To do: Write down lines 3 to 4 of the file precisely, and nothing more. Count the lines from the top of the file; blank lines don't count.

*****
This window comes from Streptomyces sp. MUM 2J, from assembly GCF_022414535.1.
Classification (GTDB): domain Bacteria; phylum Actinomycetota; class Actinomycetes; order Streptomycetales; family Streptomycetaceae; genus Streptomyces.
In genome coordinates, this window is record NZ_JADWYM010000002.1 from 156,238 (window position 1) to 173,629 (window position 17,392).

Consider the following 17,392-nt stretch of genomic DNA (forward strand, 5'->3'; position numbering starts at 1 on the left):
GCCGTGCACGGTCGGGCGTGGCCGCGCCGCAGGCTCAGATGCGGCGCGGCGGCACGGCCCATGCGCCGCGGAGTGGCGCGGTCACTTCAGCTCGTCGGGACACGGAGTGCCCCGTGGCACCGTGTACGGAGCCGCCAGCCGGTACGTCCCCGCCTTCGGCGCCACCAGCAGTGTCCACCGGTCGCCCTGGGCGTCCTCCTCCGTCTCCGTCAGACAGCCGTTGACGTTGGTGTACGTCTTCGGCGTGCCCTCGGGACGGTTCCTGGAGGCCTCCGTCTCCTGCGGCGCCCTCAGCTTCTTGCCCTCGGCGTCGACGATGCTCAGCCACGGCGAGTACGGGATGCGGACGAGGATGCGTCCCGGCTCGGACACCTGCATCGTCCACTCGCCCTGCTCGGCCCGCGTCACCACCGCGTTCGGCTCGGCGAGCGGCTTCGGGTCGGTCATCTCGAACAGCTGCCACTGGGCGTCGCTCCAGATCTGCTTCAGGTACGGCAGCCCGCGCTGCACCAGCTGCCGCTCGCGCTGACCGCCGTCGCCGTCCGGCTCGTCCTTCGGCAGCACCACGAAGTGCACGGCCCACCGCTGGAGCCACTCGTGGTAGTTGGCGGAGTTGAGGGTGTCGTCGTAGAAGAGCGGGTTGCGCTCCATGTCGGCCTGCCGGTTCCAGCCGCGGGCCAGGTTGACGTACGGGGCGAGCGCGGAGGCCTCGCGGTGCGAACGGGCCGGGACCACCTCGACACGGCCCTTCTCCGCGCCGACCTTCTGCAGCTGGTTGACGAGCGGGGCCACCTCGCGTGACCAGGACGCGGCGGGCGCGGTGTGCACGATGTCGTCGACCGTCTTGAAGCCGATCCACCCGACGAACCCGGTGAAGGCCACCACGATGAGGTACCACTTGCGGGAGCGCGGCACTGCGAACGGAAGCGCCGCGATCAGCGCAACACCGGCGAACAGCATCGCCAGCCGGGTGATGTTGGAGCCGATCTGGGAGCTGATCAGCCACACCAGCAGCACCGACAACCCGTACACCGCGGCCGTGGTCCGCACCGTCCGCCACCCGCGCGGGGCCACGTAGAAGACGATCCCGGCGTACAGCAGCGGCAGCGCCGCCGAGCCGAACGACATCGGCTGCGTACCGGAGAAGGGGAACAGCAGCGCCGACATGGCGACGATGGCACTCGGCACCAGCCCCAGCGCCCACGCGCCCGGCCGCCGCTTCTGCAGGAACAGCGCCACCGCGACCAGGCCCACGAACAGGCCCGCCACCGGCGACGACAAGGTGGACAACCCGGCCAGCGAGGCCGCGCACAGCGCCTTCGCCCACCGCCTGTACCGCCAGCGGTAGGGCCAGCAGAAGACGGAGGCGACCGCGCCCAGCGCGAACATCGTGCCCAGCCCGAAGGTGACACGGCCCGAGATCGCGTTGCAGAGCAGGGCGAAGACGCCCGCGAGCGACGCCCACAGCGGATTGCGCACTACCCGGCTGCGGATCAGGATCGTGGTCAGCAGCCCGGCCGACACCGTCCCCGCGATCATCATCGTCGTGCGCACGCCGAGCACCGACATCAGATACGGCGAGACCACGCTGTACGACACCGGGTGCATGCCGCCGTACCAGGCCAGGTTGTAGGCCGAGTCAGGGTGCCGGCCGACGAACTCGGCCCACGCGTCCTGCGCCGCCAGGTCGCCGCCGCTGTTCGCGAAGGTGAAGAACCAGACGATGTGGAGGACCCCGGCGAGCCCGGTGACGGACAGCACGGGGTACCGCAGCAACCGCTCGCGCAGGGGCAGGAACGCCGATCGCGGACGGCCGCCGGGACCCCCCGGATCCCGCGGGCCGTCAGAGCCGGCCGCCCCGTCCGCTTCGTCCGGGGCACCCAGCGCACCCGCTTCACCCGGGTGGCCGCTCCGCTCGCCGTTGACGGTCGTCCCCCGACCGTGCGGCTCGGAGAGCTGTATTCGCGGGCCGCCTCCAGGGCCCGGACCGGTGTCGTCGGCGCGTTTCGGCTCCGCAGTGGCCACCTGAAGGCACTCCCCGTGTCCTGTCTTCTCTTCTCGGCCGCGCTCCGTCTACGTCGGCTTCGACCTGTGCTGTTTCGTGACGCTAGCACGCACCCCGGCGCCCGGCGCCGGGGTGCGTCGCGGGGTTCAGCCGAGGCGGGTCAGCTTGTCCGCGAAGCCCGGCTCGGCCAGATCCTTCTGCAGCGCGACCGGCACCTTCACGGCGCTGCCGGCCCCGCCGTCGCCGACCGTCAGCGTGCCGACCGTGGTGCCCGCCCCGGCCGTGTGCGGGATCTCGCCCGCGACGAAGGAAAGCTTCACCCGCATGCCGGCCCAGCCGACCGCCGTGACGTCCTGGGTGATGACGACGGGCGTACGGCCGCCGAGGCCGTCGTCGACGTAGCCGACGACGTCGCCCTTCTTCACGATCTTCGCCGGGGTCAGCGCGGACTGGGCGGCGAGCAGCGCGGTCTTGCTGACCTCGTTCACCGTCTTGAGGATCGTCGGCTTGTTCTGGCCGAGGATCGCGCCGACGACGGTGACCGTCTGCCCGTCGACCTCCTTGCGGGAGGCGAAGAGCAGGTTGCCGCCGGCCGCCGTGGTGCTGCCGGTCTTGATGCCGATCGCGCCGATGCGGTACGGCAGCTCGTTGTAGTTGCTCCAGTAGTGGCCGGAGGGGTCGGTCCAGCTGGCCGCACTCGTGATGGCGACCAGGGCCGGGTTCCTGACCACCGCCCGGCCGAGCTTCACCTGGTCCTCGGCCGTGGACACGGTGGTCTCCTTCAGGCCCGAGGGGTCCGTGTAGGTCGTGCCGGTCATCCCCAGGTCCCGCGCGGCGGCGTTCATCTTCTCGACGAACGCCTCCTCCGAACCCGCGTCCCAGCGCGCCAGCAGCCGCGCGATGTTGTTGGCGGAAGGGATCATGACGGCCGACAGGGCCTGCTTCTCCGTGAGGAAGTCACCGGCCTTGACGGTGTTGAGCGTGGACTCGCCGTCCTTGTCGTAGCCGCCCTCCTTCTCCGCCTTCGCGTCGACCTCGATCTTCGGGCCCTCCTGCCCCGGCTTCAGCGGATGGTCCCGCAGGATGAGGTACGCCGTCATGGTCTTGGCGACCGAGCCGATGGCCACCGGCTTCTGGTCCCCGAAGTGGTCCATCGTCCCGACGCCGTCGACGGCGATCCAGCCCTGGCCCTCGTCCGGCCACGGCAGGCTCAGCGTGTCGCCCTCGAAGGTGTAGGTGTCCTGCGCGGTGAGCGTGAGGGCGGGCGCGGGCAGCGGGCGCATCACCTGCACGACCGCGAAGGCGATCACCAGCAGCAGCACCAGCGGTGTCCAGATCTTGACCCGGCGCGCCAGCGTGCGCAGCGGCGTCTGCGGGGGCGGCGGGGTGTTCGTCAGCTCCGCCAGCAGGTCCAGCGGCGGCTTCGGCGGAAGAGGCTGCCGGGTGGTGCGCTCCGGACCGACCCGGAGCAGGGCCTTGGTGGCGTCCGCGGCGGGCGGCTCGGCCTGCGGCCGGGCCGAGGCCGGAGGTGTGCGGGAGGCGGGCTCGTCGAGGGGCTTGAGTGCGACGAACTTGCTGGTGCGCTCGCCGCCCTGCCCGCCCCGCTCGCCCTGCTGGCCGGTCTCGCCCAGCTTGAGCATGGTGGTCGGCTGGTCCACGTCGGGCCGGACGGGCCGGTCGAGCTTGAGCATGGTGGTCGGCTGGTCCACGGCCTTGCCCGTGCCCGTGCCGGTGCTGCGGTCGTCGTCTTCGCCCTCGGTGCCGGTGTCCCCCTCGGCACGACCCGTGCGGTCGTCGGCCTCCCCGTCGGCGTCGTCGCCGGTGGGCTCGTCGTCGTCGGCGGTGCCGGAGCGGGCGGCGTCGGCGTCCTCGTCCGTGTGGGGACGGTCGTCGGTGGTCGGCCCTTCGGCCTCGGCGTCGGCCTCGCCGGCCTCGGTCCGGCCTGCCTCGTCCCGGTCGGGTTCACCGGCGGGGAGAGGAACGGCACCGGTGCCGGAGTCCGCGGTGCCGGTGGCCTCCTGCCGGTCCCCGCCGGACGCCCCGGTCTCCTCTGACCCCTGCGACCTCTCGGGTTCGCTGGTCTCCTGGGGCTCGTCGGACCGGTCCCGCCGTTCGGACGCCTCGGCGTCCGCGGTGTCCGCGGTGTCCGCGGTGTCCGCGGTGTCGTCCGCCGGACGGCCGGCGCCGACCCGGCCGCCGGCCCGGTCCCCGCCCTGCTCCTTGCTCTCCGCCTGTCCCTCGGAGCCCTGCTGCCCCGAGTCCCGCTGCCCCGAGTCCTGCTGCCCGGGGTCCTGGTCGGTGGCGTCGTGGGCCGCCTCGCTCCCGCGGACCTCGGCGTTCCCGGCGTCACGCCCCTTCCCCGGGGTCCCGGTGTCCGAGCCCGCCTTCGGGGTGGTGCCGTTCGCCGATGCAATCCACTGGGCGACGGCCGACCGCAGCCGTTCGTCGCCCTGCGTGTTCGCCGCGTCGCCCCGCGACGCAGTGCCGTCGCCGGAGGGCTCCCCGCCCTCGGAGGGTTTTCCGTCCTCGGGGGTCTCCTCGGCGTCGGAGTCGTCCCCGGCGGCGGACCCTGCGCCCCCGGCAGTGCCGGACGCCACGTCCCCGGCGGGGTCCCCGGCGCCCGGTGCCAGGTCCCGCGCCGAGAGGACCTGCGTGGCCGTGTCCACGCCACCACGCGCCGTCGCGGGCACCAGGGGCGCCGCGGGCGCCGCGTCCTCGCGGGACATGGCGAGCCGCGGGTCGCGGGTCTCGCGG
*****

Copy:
In genome coordinates, this window is record NZ_JADWYM010000002.1 from 156,238 (window position 1) to 173,629 (window position 17,392).

Consider the following 17,392-nt stretch of genomic DNA (forward strand, 5'->3'; position numbering starts at 1 on the left):